What was it like?

Ottershaw School - The introduction When my parents first told me I would be attending boarding school I was filled with trepidation. They explained to me that as my father would be moving around the country due to his work, there was a need to provide me with a more settled education. They informed me that I would have to attend an interview at Ottershaw School where the headmaster was a certain Mr Foot. In the coming weeks I found out only two things about Mr Foot. It was believed he was related to the rather charismatic labour MP Michael Foot, but I was not sure in what way he was related; but more relevant was that I heard he was most particular about the state of pupil’s shoes. I was therefore most careful to ensure my shoes were immaculately polished for my interview.

My parents took me to the school by car and I clearly remember entering the main gates for the first time. It was awesome - like going into another world. The long winding drive past the out-buildings and then under the little bridge to the school seemed to go on forever. I remember noting an old fire engine parked outside of what I later learned were the school workshops. When I came face to face with the mansion for the first time it seemed like a castle, huge, cold, slightly forbidding, mysterious. We rang the bell and were soon quickly escorted though the massive bronze looking doors to the interior and then shown up the huge oak staircase to the first floor and on into the headmaster's study were for the first time I came face-to-face with the man who was to become my new headmaster. Wearing his university gown, but not a mortarboard hat as I had expected, Mr Foot slowly stood up from behind his huge desk at the far end of the rather large room which was his study. For a full minute he looked me up and down over the top of his half spectacles and then eventually asked my parents and I to sit - but then he seemed to stare at me for several moments more before sitting down himself. He appeared to have an almost mystical air and you definitely knew you were in the presence of someone very important. I cannot recall what was said at the interview but I did note on several occasions he did appear to look at my shoes and so I felt pleased that I had paid so much attention to them. After the interview he showed us into the room next door to his study, the unique octagonal dormitory which was called Galsworthy where all the windows were wide open and a freezing gale seemed to be blowing though the room. Mr Foot chuckled slightly as he pulled some of the windows closed and casually explained how the boys all liked the fresh air. To me it seemed I had entered a freezing hell. I was sure this was not the place I wanted to be.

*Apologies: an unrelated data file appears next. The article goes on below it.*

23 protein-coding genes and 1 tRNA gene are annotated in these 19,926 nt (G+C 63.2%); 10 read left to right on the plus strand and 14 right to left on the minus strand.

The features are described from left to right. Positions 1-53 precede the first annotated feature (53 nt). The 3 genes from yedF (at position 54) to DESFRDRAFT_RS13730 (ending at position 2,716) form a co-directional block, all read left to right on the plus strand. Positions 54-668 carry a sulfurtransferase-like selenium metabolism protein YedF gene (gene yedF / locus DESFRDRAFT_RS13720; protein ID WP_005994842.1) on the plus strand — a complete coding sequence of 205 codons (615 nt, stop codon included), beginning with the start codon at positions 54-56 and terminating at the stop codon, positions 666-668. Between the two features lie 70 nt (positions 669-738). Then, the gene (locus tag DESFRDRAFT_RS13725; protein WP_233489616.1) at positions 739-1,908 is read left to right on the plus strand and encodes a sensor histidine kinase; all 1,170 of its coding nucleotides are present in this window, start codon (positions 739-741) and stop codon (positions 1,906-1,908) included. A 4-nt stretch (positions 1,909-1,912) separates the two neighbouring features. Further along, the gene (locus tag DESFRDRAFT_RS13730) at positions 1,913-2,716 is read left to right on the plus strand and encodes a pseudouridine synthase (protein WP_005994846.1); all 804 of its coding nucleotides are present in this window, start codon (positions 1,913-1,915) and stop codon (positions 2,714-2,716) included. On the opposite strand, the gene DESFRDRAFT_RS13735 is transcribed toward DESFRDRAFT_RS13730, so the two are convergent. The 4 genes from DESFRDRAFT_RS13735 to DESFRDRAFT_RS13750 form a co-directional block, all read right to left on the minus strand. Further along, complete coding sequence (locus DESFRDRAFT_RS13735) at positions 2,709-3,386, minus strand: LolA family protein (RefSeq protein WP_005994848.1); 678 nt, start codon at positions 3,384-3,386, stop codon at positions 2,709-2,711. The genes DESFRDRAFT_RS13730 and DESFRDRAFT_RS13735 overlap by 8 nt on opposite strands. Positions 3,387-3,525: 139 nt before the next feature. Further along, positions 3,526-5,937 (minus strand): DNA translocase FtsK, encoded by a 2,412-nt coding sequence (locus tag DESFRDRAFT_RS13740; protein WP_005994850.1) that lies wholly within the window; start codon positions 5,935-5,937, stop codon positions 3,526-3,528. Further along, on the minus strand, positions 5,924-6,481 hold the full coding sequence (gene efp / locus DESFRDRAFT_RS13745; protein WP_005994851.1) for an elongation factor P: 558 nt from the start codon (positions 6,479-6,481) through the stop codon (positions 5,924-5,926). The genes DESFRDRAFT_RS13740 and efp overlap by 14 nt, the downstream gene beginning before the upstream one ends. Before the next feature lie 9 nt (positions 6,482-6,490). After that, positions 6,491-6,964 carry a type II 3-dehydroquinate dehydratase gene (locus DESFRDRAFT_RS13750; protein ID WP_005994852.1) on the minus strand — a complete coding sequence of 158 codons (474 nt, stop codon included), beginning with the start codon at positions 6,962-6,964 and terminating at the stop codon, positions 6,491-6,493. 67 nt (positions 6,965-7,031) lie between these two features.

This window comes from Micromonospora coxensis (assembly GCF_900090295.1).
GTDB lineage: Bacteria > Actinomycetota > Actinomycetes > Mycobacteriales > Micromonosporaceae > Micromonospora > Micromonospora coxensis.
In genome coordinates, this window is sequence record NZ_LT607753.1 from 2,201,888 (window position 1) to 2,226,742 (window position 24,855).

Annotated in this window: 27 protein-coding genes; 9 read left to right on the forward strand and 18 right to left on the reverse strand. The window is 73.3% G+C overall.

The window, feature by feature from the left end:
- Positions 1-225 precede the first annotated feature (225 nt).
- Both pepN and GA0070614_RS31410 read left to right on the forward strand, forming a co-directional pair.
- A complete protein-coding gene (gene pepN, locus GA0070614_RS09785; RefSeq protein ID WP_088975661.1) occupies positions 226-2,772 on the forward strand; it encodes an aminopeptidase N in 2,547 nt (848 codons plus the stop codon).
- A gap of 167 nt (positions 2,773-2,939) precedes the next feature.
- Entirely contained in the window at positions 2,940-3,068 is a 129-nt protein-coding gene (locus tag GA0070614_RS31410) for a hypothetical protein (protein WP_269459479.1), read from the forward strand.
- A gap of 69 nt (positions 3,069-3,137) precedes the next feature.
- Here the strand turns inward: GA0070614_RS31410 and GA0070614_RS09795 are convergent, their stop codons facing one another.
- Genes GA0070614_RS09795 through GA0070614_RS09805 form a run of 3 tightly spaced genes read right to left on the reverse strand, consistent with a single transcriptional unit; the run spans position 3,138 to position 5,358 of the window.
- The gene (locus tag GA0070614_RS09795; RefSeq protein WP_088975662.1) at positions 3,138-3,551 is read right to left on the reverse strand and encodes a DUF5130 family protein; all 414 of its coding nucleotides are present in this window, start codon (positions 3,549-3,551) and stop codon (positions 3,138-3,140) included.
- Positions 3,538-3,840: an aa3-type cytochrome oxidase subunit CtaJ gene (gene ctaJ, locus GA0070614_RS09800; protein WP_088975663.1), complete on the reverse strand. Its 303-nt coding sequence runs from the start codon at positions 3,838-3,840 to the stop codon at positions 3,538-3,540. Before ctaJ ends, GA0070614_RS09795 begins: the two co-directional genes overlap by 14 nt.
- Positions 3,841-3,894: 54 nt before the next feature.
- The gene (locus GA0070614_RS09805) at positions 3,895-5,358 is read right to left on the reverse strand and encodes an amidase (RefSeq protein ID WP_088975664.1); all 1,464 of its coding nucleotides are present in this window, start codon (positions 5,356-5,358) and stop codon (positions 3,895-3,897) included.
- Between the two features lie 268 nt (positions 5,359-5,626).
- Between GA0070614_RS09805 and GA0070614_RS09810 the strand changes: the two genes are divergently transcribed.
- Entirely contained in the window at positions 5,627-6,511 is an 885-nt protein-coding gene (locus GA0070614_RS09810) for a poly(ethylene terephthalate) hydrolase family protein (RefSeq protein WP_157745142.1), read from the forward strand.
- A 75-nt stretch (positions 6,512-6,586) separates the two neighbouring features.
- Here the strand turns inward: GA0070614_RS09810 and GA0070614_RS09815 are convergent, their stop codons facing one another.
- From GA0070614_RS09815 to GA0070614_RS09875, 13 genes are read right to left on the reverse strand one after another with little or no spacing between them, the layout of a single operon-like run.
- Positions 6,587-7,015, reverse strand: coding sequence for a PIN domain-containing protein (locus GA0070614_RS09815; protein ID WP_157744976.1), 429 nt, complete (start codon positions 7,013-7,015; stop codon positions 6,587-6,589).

A few weeks later I was to return to the school with my parents for a proper look around. A boy from East House called Jacobson was to be our escort and he spent almost three hours showing my parents and I all around the school and the grounds. I can remember thinking I didn't want to be sleeping anywhere in the mansion, to me it felt creepy and intimidating. I was sure I would want to be in the new more cosy and friendly looking buildings that we had seen which were West and Tulk houses. Eventually my parents received a notice to say that I would be joining the school later that year. I had been allocated to North House and this alone gave me my first feeling of dread as I knew this was to be in the mansion. I had also been assigned a strange number, OTT812 and to me this confirmed I was indeed entering some form of prison or perhaps place of terror.

Ottershaw School - The first day

On arrival on the first day at school I was of course just one of many other new boys, none of whom I knew. With our huge trunks in tow we were shown to our dormitory on the second floor, Masefield, and introduced to our dormitory leader a boy called Trant. After we had dropped off our trunks, we were each introduced to our guardians, these were older boys who were to be our guides and mentors for the next two weeks.

My guardian was a boy called Lewis whose job it was to ensure that I as the new boy got to know all the rules as quickly as possible. Lewis was quick to impress upon me that if I made any mistakes that he would be the one who would get into trouble - so I had better be very careful. This was the first hint of how strict the North House regime was going to be. Just a few hours later this was reinforced when all the new boys were called together by their guardians and were warned just how difficult life would be if we did not follow orders and keep out of trouble. On hearing the other more senior boys refer to my guardian as Bunny I also called him by what I supposed was his nickname, and for that rash behaviour I received my first Josh Knock, a sharp rap on the top of the skull with the knuckles from a clenched fist. All new boys soon learned this painful practice was the principle punishment metered out by senior boys for any form of disrespect or cheek.